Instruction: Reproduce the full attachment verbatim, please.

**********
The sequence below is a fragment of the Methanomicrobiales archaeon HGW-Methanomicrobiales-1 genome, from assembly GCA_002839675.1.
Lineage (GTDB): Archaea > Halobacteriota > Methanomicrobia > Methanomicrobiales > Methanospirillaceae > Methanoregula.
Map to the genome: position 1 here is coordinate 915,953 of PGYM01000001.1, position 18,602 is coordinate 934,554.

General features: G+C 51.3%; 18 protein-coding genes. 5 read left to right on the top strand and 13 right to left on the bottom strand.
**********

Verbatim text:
The sequence below is a fragment of the Methanomicrobiales archaeon HGW-Methanomicrobiales-1 genome, from assembly GCA_002839675.1.
Lineage (GTDB): Archaea > Halobacteriota > Methanomicrobia > Methanomicrobiales > Methanospirillaceae > Methanoregula.
Map to the genome: position 1 here is coordinate 915,953 of PGYM01000001.1, position 18,602 is coordinate 934,554.

General features: G+C 51.3%; 18 protein-coding genes. 5 read left to right on the top strand and 13 right to left on the bottom strand.